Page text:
Aggregate Preparation

The glaze, in either a fritted or raw form, is applied to the aggregate bodies 10 using conventional means (i.e., spraying, dipping, or via a waterfall technique) to provide a thin (typically less than about 200 μm and more typically about 50 μm) coating after firing. Typically, the aggregate is calcined (i.e., low temperature bisqued) prior to glazing to promote a stronger bond between the aggregate and the glaze, although green (unfired) and fully vitrified porcelain can also be glazed using this approach.

A relatively thin glaze coating is typically applied to reduce the tendency of failure occurring within the glaze layer and also to improve the transfer of stress to the aggregate. The glaze is matured by firing at elevated temperature, the level of which is dictated by the maturation temperature of the porcelain body. Typical temperatures range from about 1150° C. to about 1320° C., although other temperatures are possible. Overfiring of the aggregate may impair the strength and may also promote the formation of a glossy surface, thus reducing the effectiveness of the glaze coating as a means of improving the bonding between the cementious matrix phase and the high-strength aggregate phase.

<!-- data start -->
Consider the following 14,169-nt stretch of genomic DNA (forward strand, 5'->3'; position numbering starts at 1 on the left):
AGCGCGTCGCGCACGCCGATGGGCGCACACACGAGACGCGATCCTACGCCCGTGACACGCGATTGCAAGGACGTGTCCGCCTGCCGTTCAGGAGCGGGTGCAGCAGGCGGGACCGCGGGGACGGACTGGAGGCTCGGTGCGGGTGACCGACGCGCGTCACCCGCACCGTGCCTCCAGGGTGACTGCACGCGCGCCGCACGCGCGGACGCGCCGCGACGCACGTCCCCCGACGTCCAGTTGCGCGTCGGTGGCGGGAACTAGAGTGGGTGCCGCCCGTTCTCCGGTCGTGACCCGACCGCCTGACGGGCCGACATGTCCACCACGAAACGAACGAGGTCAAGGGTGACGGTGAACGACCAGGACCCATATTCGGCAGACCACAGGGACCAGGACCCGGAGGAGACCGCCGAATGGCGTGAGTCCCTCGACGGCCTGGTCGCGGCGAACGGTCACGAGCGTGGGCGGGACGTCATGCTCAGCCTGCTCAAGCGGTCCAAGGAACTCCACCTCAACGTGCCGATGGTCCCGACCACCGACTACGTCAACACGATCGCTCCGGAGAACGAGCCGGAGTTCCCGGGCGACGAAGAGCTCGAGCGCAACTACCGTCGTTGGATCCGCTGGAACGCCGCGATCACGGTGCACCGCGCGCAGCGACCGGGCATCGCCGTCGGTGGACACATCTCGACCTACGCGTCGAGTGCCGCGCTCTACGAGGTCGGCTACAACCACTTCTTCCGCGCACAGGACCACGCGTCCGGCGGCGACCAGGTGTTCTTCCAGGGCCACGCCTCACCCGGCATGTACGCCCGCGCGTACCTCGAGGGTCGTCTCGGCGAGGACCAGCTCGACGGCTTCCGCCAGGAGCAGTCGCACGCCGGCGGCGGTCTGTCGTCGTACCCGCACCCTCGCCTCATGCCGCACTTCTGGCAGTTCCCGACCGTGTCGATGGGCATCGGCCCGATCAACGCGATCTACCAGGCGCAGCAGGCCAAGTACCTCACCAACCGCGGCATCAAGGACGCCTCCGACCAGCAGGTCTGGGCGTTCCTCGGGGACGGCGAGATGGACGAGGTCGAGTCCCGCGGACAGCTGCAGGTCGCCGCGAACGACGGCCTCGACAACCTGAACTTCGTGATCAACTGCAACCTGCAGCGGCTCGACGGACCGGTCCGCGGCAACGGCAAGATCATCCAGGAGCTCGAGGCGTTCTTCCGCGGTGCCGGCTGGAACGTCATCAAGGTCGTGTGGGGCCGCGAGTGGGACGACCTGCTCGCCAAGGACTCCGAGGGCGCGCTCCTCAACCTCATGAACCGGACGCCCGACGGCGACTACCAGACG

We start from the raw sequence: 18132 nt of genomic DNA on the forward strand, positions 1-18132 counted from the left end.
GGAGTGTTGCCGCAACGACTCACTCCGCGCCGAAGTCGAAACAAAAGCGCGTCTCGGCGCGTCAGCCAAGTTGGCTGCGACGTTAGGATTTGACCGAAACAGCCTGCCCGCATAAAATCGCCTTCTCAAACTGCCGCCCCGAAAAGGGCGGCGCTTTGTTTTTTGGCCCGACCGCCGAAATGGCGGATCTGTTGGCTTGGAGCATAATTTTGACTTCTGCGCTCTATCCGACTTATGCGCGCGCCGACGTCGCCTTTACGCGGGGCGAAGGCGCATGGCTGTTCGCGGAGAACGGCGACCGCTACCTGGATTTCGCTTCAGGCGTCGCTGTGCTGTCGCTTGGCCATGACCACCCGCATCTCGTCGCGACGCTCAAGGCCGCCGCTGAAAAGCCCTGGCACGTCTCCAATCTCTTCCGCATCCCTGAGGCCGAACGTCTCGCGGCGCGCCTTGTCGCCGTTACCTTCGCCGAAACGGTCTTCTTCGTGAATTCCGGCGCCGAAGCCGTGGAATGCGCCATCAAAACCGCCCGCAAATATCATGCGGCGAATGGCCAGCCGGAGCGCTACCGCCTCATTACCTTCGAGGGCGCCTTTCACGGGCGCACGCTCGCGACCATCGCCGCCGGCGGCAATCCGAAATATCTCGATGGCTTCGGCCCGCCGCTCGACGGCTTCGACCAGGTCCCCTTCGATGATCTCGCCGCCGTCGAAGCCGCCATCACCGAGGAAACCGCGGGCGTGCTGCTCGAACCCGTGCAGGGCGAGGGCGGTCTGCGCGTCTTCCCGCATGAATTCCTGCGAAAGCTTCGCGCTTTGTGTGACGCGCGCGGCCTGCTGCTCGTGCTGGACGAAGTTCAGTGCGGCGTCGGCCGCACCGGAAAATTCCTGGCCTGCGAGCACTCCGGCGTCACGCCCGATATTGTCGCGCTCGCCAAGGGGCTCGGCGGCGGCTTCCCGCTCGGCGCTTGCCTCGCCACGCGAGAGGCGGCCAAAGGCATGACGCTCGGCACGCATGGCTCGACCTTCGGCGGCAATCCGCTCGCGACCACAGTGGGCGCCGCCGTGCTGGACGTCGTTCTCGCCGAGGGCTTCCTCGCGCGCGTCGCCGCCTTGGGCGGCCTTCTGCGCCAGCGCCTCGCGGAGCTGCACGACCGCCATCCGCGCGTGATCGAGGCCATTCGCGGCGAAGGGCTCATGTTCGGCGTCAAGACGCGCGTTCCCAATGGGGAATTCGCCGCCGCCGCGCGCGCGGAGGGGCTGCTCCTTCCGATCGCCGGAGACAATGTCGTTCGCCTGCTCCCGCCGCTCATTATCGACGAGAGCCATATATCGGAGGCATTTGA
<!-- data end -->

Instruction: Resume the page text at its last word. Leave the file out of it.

Composition Considerations

Flux ratio: Analysis of ceramic glazes used by industry and artists indicate that the ratio of alkali oxides and the RO oxides is 0.3:0.7 (R2O:RO), but can range from 0.2:0.8 to 0.4:0.6 in industrial glazes. Li2O, Na2O, and K2O are collectively referred to as the alkali (i.e., R2O) oxides, but in most glazes are typically an unspecified blend of Na2O and K2O. The RO oxides are typically referred to as the alkaline earth oxides of MgO, CaO, SrO, and BaO, FeO, but also including ZnO and PbO. Trials of these glazes at the 0.3:0.7 level indicates that these glazes typically do not bond strongly to the cement paste, and that bonding occurs most readily when the ratio of R2O:RO is less than 0.25:0.75; bonding most readily occurs when the ration of R2O:RO is about 0.1:0.9. Further decreases in the relative amount of alkali (R2O) typically does not enhance the bonding between the cement phase and the porcelain aggregate phase.